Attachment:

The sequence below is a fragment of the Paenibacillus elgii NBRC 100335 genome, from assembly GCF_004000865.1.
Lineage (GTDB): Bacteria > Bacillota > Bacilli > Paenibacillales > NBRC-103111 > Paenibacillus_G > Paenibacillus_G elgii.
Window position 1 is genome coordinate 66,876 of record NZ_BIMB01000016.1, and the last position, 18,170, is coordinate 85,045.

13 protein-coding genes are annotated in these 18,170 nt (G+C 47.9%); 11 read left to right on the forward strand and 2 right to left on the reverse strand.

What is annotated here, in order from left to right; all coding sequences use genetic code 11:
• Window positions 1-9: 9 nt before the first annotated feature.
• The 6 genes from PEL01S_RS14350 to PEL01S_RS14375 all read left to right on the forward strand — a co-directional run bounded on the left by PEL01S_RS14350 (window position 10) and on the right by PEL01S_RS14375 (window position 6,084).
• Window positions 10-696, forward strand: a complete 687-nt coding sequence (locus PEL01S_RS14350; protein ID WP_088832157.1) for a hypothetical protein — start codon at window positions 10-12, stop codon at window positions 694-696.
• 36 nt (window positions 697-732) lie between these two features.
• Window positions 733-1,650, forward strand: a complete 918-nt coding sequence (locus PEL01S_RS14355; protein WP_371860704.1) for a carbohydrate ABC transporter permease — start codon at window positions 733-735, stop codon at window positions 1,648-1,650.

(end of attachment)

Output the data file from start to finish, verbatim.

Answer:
The sequence below is a fragment of the Paenibacillus elgii NBRC 100335 genome, from assembly GCF_004000865.1.
Lineage (GTDB): Bacteria > Bacillota > Bacilli > Paenibacillales > NBRC-103111 > Paenibacillus_G > Paenibacillus_G elgii.
Window position 1 is genome coordinate 66,876 of record NZ_BIMB01000016.1, and the last position, 18,170, is coordinate 85,045.

13 protein-coding genes are annotated in these 18,170 nt (G+C 47.9%); 11 read left to right on the forward strand and 2 right to left on the reverse strand.

What is annotated here, in order from left to right; all coding sequences use genetic code 11:
• Window positions 1-9: 9 nt before the first annotated feature.
• The 6 genes from PEL01S_RS14350 to PEL01S_RS14375 all read left to right on the forward strand — a co-directional run bounded on the left by PEL01S_RS14350 (window position 10) and on the right by PEL01S_RS14375 (window position 6,084).
• Window positions 10-696, forward strand: a complete 687-nt coding sequence (locus PEL01S_RS14350; protein ID WP_088832157.1) for a hypothetical protein — start codon at window positions 10-12, stop codon at window positions 694-696.
• 36 nt (window positions 697-732) lie between these two features.
• Window positions 733-1,650, forward strand: a complete 918-nt coding sequence (locus PEL01S_RS14355; protein WP_371860704.1) for a carbohydrate ABC transporter permease — start codon at window positions 733-735, stop codon at window positions 1,648-1,650.